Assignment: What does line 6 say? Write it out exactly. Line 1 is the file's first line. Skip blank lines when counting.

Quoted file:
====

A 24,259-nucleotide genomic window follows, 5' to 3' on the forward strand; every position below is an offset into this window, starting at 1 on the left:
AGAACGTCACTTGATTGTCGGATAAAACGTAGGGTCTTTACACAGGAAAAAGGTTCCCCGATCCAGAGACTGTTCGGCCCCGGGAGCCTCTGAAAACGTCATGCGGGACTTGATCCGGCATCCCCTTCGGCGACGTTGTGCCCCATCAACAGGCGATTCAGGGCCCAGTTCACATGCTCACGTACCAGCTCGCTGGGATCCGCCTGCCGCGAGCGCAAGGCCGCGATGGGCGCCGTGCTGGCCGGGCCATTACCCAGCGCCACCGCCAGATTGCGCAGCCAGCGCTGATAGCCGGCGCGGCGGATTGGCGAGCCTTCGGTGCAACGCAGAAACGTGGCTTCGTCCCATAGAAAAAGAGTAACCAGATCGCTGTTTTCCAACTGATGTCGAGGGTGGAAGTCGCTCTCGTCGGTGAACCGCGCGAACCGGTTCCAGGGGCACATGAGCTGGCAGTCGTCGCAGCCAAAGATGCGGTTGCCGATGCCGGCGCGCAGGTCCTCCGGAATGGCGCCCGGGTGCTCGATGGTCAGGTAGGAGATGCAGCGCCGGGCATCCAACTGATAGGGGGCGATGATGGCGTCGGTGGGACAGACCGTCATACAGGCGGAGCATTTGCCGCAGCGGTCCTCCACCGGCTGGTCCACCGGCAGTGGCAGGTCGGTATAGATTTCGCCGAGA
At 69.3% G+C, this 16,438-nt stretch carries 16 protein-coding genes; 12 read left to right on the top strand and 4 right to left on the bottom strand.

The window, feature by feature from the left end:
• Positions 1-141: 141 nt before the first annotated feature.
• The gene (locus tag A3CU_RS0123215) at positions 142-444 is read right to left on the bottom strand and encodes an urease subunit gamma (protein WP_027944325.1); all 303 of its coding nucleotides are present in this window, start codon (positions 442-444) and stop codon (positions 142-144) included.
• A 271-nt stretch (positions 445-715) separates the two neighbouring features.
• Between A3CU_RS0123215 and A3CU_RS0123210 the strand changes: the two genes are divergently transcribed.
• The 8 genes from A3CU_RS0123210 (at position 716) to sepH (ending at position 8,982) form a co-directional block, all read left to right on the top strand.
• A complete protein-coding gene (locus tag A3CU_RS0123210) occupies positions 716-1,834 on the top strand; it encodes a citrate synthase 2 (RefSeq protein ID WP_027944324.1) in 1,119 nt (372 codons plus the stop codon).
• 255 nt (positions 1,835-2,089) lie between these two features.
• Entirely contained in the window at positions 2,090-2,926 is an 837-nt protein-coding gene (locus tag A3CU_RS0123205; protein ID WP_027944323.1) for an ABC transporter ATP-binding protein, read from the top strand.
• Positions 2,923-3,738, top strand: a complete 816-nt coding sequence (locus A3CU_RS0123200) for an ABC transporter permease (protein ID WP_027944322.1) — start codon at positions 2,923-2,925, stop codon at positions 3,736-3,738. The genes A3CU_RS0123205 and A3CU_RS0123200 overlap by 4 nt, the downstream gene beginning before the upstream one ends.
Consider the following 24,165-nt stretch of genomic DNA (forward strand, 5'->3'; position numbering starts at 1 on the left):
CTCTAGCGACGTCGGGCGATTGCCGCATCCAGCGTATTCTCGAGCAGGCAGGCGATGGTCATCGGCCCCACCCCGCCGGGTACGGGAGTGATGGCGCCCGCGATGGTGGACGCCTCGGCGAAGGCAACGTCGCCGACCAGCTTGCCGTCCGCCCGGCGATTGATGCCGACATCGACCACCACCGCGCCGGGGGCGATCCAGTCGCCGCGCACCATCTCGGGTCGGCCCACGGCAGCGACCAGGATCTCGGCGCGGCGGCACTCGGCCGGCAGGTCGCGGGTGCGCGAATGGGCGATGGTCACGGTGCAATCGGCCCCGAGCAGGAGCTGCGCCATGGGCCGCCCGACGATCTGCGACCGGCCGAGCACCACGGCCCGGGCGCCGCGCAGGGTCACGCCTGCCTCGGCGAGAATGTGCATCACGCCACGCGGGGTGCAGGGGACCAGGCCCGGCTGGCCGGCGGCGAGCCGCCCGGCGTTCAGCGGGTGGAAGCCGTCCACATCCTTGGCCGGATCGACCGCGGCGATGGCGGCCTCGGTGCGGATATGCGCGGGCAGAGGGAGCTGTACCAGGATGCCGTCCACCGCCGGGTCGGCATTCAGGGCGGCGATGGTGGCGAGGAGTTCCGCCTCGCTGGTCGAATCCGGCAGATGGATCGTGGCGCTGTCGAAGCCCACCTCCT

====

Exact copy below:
• The gene (locus tag A3CU_RS0123215) at positions 142-444 is read right to left on the bottom strand and encodes an urease subunit gamma (protein WP_027944325.1); all 303 of its coding nucleotides are present in this window, start codon (positions 442-444) and stop codon (positions 142-144) included.